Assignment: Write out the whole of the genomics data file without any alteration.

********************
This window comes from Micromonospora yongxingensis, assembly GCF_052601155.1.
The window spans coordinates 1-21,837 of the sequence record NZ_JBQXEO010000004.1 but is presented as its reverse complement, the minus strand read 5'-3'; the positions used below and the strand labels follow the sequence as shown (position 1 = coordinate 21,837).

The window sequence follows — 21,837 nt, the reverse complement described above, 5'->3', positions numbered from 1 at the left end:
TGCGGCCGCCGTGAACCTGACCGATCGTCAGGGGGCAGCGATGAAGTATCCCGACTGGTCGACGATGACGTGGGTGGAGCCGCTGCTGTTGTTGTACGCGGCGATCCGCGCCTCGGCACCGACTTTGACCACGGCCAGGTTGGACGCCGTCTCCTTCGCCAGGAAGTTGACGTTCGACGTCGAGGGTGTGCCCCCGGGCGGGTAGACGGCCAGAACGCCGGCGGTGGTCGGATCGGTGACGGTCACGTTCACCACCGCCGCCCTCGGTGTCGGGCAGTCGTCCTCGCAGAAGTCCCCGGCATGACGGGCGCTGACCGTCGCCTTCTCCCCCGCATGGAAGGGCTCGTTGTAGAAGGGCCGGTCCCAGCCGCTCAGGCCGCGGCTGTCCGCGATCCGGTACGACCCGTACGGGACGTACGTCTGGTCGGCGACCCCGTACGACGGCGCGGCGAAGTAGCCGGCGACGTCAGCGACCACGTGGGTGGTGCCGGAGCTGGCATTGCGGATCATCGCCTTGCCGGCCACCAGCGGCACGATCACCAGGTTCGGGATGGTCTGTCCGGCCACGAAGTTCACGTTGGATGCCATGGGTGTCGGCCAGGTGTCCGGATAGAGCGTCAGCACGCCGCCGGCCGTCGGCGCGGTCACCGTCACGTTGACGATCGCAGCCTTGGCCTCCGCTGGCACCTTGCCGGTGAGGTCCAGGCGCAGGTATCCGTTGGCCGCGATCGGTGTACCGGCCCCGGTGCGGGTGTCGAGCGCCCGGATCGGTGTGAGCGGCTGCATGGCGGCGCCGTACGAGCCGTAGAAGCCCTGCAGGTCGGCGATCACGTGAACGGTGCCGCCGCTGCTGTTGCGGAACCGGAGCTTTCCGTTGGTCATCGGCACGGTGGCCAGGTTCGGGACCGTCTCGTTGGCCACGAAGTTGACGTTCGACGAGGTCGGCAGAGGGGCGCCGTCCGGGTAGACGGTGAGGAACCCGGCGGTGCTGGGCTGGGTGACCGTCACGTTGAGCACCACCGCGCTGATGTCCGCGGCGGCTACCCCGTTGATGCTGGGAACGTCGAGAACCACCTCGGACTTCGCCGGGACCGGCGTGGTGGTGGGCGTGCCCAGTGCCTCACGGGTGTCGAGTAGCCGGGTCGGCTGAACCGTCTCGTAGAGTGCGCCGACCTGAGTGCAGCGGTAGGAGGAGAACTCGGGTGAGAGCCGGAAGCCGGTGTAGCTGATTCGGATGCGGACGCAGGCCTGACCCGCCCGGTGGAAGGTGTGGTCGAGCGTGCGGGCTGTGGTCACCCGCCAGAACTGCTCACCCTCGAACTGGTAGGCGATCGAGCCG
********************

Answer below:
This window comes from Micromonospora yongxingensis, assembly GCF_052601155.1.
The window spans coordinates 1-21,837 of the sequence record NZ_JBQXEO010000004.1 but is presented as its reverse complement, the minus strand read 5'-3'; the positions used below and the strand labels follow the sequence as shown (position 1 = coordinate 21,837).

The window sequence follows — 21,837 nt, the reverse complement described above, 5'->3', positions numbered from 1 at the left end:
TGCGGCCGCCGTGAACCTGACCGATCGTCAGGGGGCAGCGATGAAGTATCCCGACTGGTCGACGATGACGTGGGTGGAGCCGCTGCTGTTGTTGTACGCGGCGATCCGCGCCTCGGCACCGACTTTGACCACGGCCAGGTTGGACGCCGTCTCCTTCGCCAGGAAGTTGACGTTCGACGTCGAGGGTGTGCCCCCGGGCGGGTAGACGGCCAGAACGCCGGCGGTGGTCGGATCGGTGACGGTCACGTTCACCACCGCCGCCCTCGGTGTCGGGCAGTCGTCCTCGCAGAAGTCCCCGGCATGACGGGCGCTGACCGTCGCCTTCTCCCCCGCATGGAAGGGCTCGTTGTAGAAGGGCCGGTCCCAGCCGCTCAGGCCGCGGCTGTCCGCGATCCGGTACGACCCGTACGGGACGTACGTCTGGTCGGCGACCCCGTACGACGGCGCGGCGAAGTAGCCGGCGACGTCAGCGACCACGTGGGTGGTGCCGGAGCTGGCATTGCGGATCATCGCCTTGCCGGCCACCAGCGGCACGATCACCAGGTTCGGGATGGTCTGTCCGGCCACGAAGTTCACGTTGGATGCCATGGGTGTCGGCCAGGTGTCCGGATAGAGCGTCAGCACGCCGCCGGCCGTCGGCGCGGTCACCGTCACGTTGACGATCGCAGCCTTGGCCTCCGCTGGCACCTTGCCGGTGAGGTCCAGGCGCAGGTATCCGTTGGCCGCGATCGGTGTACCGGCCCCGGTGCGGGTGTCGAGCGCCCGGATCGGTGTGAGCGGCTGCATGGCGGCGCCGTACGAGCCGTAGAAGCCCTGCAGGTCGGCGATCACGTGAACGGTGCCGCCGCTGCTGTTGCGGAACCGGAGCTTTCCGTTGGTCATCGGCACGGTGGCCAGGTTCGGGACCGTCTCGTTGGCCACGAAGTTGACGTTCGACGAGGTCGGCAGAGGGGCGCCGTCCGGGTAGACGGTGAGGAACCCGGCGGTGCTGGGCTGGGTGACCGTCACGTTGAGCACCACCGCGCTGATGTCCGCGGCGGCTACCCCGTTGATGCTGGGAACGTCGAGAACCACCTCGGACTTCGCCGGGACCGGCGTGGTGGTGGGCGTGCCCAGTGCCTCACGGGTGTCGAGTAGCCGGGTCGGCTGAACCGTCTCGTAGAGTGCGCCGACCTGAGTGCAGCGGTAGGAGGAGAACTCGGGTGAGAGCCGGAAGCCGGTGTAGCTGATTCGGATGCGGACGCAGGCCTGACCCGCCCGGTGGAAGGTGTGGTCGAGCGTGCGGGCTGTGGTCACCCGCCAGAACTGCTCACCCTCGAACTGGTAGGCGATCGAGCCG